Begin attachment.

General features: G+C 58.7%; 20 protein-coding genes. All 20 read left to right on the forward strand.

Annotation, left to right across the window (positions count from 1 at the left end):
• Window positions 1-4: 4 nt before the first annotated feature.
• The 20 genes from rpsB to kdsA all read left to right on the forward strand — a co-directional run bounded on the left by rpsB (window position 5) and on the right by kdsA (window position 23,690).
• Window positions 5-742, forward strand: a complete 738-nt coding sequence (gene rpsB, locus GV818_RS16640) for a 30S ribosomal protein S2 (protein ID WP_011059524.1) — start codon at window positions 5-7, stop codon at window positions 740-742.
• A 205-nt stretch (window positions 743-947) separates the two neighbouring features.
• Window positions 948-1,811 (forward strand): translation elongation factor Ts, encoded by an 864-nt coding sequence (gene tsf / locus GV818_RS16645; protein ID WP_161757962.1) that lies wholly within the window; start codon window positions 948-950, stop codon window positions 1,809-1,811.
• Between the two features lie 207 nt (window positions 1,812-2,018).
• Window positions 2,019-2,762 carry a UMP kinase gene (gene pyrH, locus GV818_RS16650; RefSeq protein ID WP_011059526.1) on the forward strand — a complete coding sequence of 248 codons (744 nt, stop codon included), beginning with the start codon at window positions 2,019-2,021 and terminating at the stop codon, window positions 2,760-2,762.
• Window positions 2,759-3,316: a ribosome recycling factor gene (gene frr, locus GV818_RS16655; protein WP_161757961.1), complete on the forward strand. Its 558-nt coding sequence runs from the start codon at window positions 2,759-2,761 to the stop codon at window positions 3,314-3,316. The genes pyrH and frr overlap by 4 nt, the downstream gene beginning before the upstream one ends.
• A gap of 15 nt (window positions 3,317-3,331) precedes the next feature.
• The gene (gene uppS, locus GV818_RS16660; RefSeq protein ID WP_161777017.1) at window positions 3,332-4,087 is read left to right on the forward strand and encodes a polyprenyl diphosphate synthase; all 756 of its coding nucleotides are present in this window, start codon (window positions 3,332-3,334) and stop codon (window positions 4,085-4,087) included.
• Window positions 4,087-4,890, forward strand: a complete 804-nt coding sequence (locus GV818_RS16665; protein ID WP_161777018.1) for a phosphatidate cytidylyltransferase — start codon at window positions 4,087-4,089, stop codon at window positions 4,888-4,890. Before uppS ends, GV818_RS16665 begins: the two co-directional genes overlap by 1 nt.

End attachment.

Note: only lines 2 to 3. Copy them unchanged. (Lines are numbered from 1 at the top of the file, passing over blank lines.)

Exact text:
Annotation, left to right across the window (positions count from 1 at the left end):
• Window positions 1-4: 4 nt before the first annotated feature.